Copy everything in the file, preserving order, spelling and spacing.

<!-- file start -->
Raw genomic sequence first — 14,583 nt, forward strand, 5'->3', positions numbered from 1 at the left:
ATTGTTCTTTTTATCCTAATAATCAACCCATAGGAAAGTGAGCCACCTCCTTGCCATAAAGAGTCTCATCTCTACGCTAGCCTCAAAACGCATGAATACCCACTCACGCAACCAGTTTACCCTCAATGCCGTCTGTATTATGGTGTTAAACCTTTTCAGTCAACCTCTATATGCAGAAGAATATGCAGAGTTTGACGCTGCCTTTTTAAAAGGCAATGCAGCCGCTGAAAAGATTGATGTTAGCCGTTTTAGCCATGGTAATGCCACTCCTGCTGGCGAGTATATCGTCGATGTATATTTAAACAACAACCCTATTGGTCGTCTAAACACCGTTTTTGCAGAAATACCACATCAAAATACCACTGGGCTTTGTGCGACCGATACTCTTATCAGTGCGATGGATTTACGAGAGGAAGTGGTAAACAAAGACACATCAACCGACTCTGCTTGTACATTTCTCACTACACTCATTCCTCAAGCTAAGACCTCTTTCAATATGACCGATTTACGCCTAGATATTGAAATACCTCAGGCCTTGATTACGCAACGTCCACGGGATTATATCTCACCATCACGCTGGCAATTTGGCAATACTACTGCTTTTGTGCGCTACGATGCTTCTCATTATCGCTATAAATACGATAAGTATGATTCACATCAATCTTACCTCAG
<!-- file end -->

Raw genomic sequence first — 14,583 nt, forward strand, 5'->3', positions numbered from 1 at the left:
ATTGTTCTTTTTATCCTAATAATCAACCCATAGGAAAGTGAGCCACCTCCTTGCCATAAAGAGTCTCATCTCTACGCTAGCCTCAAAACGCATGAATACCCACTCACGCAACCAGTTTACCCTCAATGCCGTCTGTATTATGGTGTTAAACCTTTTCAGTCAACCTCTATATGCAGAAGAATATGCAGAGTTTGACGCTGCCTTTTTAAAAGGCAATGCAGCCGCTGAAAAGATTGATGTTAGCCGTTTTAGCCATGGTAATGCCACTCCTGCTGGCGAGTATATCGTCGATGTATATTTAAACAACAACCCTATTGGTCGTCTAAACACCGTTTTTGCAGAAATACCACATCAAAATACCACTGGGCTTTGTGCGACCGATACTCTTATCAGTGCGATGGATTTACGAGAGGAAGTGGTAAACAAAGACACATCAACCGACTCTGCTTGTACATTTCTCACTACACTCATTCCTCAAGCTAAGACCTCTTTCAATATGACCGATTTACGCCTAGATATTGAAATACCTCAGGCCTTGATTACGCAACGTCCACGGGATTATATCTCACCATCACGCTGGCAATTTGGCAATACTACTGCTTTTGTGCGCTACGATGCTTCTCATTATCGCTATAAATACGATAAGTATGATTCACATCAATCTTACCTCAG